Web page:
Most of the flora of the region is shared with that of Central America, and there seems little doubt that there must once have been more or direct connections between the seasonally dry forests of coastal Colombia and Venezuela and those of western Central America. There are also several small areas on limestone hills near the coast (e.g. Coloso, Colombia) which have a few taxa of distinctly Caribbean affinities, such as Buxus.

Return to Top

Species of economic importance

The indigenous peoples of the dry Caribbean coastal region eat the fruits of a variety of local species including Bactris gasipaes, Chrysobalanus icaco, Geoffroea and Acrocomia. In moister regions Gustavia superba is a familiar native species with an edible fruit. In more upland forests of the Sierra Nevada de Santa Marta, the wild-harvested fruits of Metteniusa edulis ("cantyi") and Pouteria arguacoensium ("manzana") are dietary staples (Cuadros 1990). The coastal region also has many tree species with useful wood, including both widespread taxa like Cordia alliodora, Aspidosperma polyneuron, Tabebuia rosea, and endemic species like Tabebuia billbergii - the national tree of Venezuela (Cuadros 1990; Gentry 1992a).

Return to Top

Threats

The coastal areas of northern Colombia and Venezuela have been intensively occupied, following the arrival of the first European colonizers in the early 16th century. They are now very densely populated, and have some of the largest cities of the region (Caracas, Maracaibo, Cartagena). The main impact on the flora and vegetation has been caused by shifting cultivation and large-scale deforestations for agricultural and urban purposes. In general the entire region is heavily affected, especially at lower elevations, but there are still some remnants of montane cloud forests protected in several National Parks and Natural Monuments.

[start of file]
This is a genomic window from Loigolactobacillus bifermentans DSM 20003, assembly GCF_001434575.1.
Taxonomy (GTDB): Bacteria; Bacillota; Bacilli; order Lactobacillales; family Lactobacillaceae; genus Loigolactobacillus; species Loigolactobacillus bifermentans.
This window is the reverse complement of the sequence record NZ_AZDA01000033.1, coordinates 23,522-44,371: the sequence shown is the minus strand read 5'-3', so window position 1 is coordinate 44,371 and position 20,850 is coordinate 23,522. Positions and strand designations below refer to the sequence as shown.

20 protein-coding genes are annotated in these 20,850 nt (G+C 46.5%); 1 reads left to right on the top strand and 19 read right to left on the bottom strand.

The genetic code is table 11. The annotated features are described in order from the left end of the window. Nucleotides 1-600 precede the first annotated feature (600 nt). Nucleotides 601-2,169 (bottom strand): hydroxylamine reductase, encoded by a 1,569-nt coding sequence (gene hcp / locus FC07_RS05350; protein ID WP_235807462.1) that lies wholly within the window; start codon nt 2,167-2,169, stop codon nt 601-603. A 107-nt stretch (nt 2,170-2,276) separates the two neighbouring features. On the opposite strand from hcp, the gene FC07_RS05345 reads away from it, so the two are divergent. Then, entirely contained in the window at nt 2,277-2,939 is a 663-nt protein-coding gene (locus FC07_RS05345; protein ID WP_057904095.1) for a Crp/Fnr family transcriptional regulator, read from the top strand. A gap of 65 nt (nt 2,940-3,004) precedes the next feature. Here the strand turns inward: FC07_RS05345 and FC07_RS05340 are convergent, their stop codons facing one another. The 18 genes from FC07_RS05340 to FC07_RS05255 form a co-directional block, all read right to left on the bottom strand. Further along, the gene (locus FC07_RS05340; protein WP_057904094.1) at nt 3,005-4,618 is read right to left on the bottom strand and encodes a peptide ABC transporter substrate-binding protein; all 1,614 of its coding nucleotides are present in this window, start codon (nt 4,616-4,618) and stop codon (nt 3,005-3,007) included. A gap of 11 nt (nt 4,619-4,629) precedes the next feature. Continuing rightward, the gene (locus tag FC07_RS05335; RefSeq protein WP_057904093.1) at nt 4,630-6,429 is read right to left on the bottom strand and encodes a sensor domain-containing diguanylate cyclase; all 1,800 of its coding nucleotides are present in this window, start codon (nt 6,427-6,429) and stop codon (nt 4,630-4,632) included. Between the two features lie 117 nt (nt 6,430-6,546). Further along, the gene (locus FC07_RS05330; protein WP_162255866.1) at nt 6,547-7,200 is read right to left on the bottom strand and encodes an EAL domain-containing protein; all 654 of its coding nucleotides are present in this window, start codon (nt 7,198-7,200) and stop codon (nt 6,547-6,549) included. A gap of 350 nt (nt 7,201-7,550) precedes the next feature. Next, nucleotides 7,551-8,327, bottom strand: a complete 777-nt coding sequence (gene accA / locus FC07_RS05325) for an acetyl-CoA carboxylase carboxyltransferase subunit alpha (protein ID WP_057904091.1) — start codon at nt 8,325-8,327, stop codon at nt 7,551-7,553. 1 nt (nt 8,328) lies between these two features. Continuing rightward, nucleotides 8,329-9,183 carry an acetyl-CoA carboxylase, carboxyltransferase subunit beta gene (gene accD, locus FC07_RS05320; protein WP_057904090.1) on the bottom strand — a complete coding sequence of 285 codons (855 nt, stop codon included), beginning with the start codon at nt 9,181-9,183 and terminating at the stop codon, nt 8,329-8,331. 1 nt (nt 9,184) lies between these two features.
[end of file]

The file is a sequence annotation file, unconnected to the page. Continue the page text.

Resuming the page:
The survival of representative and viable samples of arid vegetation in north-eastern Colombia and northern Venezuela is being heavily affected by large-scale conversion into agricultural lands, selective timber extraction - especially boles of certain arborescent cacti for furniture, and browsing by goats. Dry forests are threatened by logging and deforestation for pasture and agricultural lands.

Return to Top

Conservation

Most of this region has been devastated by human activity. The situation is especially critical in northern Colombia, where the largest patches of remnant natural vegetation include rather few km. The shining exception is the dry forest (not the moist forest which is mostly secondary) of Tayrona Natural National Park (Rangel-Ch. and Lowy-C. 1995) on the north flank of the Sierra Nevada de Santa Marta (CPD Site SA25); this is one of the best preserved dry forests in the neotropics and deserves more international conservation attention. (In contrast, the nearby Salamanca NNP protects mostly dead mangroves, killed as a result of construction of the coastal highway.)

In Venezuela six National Parks encompassing almost 5000 km² protect coastal and insular ecosystems along the Coastal Cordillera, and eight National Parks encompassing some 5130 km² protect more mountainous parts of the entire Coastal Cordillera between Paria and San Luis, although some of them have largely second-growth vegetation. Especially significant is Henri Pittier NP (established 1937 - one of the early National Parks in Latin America), which includes not only an area of rich cloud forest but also a transect of Caribbeanslope dry forest.

Centres of Plant Diversity and Endemism

Venezuela

SA1. Coastal Cordillera

References


S.A. Regional Overviews
Return to Top This Region V. Interior dry and mesic forests
II. Guayana Highlands VI. Andes
III. Amazonia VII. Pacific Coast
IV. Mata Atlântica VIII. Southern Cone

Return to: South America Overview


North | Middle | South

CPD Home  

Botany Home Page | Smithsonian Home Page